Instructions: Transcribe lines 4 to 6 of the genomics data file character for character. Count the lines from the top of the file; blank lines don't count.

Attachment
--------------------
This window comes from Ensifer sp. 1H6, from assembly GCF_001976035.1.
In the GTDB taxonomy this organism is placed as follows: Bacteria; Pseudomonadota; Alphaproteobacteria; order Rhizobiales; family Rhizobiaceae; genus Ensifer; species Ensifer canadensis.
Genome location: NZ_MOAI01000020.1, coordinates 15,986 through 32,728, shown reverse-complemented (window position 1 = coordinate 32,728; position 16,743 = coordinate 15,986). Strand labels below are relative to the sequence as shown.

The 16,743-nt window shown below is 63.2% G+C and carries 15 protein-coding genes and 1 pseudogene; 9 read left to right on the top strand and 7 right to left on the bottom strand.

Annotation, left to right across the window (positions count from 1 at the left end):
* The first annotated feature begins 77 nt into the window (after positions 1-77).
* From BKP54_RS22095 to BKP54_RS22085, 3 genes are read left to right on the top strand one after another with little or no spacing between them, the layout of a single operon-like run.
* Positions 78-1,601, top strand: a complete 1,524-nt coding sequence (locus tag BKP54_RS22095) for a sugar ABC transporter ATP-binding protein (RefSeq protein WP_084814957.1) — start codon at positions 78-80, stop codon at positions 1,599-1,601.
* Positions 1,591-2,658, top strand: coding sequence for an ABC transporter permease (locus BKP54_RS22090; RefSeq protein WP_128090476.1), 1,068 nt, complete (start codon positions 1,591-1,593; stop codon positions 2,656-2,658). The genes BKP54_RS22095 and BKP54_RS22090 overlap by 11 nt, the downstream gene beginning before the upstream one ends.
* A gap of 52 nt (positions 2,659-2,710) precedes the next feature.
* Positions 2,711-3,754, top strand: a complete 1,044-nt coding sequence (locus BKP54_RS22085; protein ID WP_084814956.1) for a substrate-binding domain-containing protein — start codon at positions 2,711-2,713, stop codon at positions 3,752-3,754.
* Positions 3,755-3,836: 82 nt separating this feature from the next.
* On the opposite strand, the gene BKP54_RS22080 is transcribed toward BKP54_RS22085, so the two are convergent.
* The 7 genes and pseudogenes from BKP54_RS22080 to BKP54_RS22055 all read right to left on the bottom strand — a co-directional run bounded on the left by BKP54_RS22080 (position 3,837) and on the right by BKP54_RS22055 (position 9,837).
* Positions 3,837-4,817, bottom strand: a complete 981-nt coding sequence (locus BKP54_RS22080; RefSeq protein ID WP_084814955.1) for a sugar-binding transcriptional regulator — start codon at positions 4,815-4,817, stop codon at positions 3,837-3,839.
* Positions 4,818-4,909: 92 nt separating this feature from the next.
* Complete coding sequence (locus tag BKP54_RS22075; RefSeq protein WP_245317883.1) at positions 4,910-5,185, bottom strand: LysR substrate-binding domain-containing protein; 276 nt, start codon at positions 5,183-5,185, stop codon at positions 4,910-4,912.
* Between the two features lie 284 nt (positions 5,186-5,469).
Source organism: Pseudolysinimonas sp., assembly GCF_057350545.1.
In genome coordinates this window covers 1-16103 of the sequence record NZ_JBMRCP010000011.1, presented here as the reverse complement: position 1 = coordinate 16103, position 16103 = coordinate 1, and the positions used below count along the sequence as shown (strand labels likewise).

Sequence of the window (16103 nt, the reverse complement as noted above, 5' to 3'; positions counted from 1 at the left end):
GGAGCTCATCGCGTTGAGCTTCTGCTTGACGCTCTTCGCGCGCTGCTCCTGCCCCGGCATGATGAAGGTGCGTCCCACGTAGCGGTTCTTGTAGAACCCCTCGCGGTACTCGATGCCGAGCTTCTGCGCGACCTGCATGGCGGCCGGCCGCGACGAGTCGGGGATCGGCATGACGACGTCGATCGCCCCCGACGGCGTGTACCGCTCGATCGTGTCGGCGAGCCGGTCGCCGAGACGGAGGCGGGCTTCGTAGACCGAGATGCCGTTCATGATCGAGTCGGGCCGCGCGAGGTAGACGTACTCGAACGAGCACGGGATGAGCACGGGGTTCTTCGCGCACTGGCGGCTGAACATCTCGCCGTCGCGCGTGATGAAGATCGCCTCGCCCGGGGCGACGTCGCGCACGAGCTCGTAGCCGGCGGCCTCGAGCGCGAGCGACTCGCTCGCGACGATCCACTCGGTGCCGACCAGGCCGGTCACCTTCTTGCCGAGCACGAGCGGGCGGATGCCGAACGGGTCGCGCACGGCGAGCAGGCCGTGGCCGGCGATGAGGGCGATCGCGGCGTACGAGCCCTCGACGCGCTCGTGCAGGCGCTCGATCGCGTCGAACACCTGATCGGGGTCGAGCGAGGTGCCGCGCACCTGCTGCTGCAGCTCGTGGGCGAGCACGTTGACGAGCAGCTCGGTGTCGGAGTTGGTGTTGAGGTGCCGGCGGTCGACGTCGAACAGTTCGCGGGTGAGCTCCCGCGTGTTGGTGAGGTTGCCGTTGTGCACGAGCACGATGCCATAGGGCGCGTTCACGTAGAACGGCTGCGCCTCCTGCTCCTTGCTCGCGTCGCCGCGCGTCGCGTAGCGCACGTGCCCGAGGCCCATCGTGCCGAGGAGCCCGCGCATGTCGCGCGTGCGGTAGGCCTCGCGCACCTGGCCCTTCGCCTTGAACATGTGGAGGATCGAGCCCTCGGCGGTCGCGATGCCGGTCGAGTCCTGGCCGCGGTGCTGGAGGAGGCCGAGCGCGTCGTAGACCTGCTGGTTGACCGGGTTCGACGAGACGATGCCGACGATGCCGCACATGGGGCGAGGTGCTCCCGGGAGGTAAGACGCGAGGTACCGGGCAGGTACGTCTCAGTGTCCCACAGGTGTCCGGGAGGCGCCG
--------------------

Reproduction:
The 16,743-nt window shown below is 63.2% G+C and carries 15 protein-coding genes and 1 pseudogene; 9 read left to right on the top strand and 7 right to left on the bottom strand.

Annotation, left to right across the window (positions count from 1 at the left end):
* The first annotated feature begins 77 nt into the window (after positions 1-77).